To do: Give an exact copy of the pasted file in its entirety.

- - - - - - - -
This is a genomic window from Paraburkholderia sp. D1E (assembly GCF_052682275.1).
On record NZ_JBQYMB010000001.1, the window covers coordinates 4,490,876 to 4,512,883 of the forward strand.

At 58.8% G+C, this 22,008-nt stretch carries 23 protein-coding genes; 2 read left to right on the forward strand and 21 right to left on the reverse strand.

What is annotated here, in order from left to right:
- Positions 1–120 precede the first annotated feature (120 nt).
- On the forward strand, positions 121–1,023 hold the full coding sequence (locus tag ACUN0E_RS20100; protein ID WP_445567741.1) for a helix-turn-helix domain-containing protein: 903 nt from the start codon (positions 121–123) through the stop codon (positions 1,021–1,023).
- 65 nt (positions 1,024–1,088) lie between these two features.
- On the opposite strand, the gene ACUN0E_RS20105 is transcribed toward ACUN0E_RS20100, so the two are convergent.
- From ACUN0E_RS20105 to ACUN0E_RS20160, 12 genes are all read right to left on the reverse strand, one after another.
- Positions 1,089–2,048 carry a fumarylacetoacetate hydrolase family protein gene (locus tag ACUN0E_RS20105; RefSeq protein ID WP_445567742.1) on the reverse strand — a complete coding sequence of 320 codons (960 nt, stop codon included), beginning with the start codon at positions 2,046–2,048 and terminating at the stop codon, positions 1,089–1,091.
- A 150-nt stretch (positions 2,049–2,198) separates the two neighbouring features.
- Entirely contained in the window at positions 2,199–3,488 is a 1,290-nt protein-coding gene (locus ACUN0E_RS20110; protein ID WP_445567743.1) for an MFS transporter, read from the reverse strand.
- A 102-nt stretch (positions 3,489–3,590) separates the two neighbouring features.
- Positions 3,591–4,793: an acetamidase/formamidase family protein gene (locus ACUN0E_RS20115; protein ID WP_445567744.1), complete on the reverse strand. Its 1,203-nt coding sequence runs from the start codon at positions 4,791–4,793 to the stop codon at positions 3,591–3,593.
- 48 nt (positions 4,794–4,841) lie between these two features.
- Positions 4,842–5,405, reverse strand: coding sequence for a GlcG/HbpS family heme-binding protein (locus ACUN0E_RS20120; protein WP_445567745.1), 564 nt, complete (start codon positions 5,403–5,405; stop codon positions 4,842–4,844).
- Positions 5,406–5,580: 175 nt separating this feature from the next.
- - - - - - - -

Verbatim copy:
This is a genomic window from Paraburkholderia sp. D1E (assembly GCF_052682275.1).
On record NZ_JBQYMB010000001.1, the window covers coordinates 4,490,876 to 4,512,883 of the forward strand.

At 58.8% G+C, this 22,008-nt stretch carries 23 protein-coding genes; 2 read left to right on the forward strand and 21 right to left on the reverse strand.

What is annotated here, in order from left to right:
- Positions 1–120 precede the first annotated feature (120 nt).
- On the forward strand, positions 121–1,023 hold the full coding sequence (locus tag ACUN0E_RS20100; protein ID WP_445567741.1) for a helix-turn-helix domain-containing protein: 903 nt from the start codon (positions 121–123) through the stop codon (positions 1,021–1,023).
- 65 nt (positions 1,024–1,088) lie between these two features.
- On the opposite strand, the gene ACUN0E_RS20105 is transcribed toward ACUN0E_RS20100, so the two are convergent.
- From ACUN0E_RS20105 to ACUN0E_RS20160, 12 genes are all read right to left on the reverse strand, one after another.
- Positions 1,089–2,048 carry a fumarylacetoacetate hydrolase family protein gene (locus tag ACUN0E_RS20105; RefSeq protein ID WP_445567742.1) on the reverse strand — a complete coding sequence of 320 codons (960 nt, stop codon included), beginning with the start codon at positions 2,046–2,048 and terminating at the stop codon, positions 1,089–1,091.
- A 150-nt stretch (positions 2,049–2,198) separates the two neighbouring features.
- Entirely contained in the window at positions 2,199–3,488 is a 1,290-nt protein-coding gene (locus ACUN0E_RS20110; protein ID WP_445567743.1) for an MFS transporter, read from the reverse strand.
- A 102-nt stretch (positions 3,489–3,590) separates the two neighbouring features.
- Positions 3,591–4,793: an acetamidase/formamidase family protein gene (locus ACUN0E_RS20115; protein ID WP_445567744.1), complete on the reverse strand. Its 1,203-nt coding sequence runs from the start codon at positions 4,791–4,793 to the stop codon at positions 3,591–3,593.
- 48 nt (positions 4,794–4,841) lie between these two features.
- Positions 4,842–5,405, reverse strand: coding sequence for a GlcG/HbpS family heme-binding protein (locus ACUN0E_RS20120; protein WP_445567745.1), 564 nt, complete (start codon positions 5,403–5,405; stop codon positions 4,842–4,844).
- Positions 5,406–5,580: 175 nt separating this feature from the next.